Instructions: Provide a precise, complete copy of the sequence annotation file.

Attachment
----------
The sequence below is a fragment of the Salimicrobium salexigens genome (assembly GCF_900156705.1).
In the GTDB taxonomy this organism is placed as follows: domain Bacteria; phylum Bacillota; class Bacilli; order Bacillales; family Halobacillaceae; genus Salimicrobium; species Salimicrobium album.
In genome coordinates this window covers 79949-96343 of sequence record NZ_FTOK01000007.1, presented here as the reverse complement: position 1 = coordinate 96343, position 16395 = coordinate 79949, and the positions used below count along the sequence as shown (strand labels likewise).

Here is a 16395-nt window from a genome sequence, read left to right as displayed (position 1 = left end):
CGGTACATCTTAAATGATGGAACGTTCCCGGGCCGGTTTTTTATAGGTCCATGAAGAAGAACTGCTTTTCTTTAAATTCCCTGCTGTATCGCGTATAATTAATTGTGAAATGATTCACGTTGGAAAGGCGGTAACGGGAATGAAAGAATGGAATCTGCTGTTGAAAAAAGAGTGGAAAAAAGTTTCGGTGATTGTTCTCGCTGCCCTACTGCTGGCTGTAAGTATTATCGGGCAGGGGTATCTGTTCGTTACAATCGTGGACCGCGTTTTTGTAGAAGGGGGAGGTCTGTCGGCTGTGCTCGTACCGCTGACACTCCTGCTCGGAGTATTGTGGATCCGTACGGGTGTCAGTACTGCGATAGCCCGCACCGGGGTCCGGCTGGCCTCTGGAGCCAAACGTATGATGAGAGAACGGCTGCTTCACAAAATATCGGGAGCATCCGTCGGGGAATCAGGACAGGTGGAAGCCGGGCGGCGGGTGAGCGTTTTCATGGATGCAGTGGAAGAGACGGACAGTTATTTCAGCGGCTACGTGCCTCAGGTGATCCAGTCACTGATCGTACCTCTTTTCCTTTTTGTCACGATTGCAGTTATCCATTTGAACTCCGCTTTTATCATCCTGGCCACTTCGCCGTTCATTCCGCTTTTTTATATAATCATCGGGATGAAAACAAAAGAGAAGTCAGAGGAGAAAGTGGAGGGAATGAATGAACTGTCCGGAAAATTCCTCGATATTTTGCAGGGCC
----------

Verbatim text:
The sequence below is a fragment of the Salimicrobium salexigens genome (assembly GCF_900156705.1).
In the GTDB taxonomy this organism is placed as follows: domain Bacteria; phylum Bacillota; class Bacilli; order Bacillales; family Halobacillaceae; genus Salimicrobium; species Salimicrobium album.
In genome coordinates this window covers 79949-96343 of sequence record NZ_FTOK01000007.1, presented here as the reverse complement: position 1 = coordinate 96343, position 16395 = coordinate 79949, and the positions used below count along the sequence as shown (strand labels likewise).

Here is a 16395-nt window from a genome sequence, read left to right as displayed (position 1 = left end):
CGGTACATCTTAAATGATGGAACGTTCCCGGGCCGGTTTTTTATAGGTCCATGAAGAAGAACTGCTTTTCTTTAAATTCCCTGCTGTATCGCGTATAATTAATTGTGAAATGATTCACGTTGGAAAGGCGGTAACGGGAATGAAAGAATGGAATCTGCTGTTGAAAAAAGAGTGGAAAAAAGTTTCGGTGATTGTTCTCGCTGCCCTACTGCTGGCTGTAAGTATTATCGGGCAGGGGTATCTGTTCGTTACAATCGTGGACCGCGTTTTTGTAGAAGGGGGAGGTCTGTCGGCTGTGCTCGTACCGCTGACACTCCTGCTCGGAGTATTGTGGATCCGTACGGGTGTCAGTACTGCGATAGCCCGCACCGGGGTCCGGCTGGCCTCTGGAGCCAAACGTATGATGAGAGAACGGCTGCTTCACAAAATATCGGGAGCATCCGTCGGGGAATCAGGACAGGTGGAAGCCGGGCGGCGGGTGAGCGTTTTCATGGATGCAGTGGAAGAGACGGACAGTTATTTCAGCGGCTACGTGCCTCAGGTGATCCAGTCACTGATCGTACCTCTTTTCCTTTTTGTCACGATTGCAGTTATCCATTTGAACTCCGCTTTTATCATCCTGGCCACTTCGCCGTTCATTCCGCTTTTTTATATAATCATCGGGATGAAAACAAAAGAGAAGTCAGAGGAGAAAGTGGAGGGAATGAATGAACTGTCCGGAAAATTCCTCGATATTTTGCAGGGCC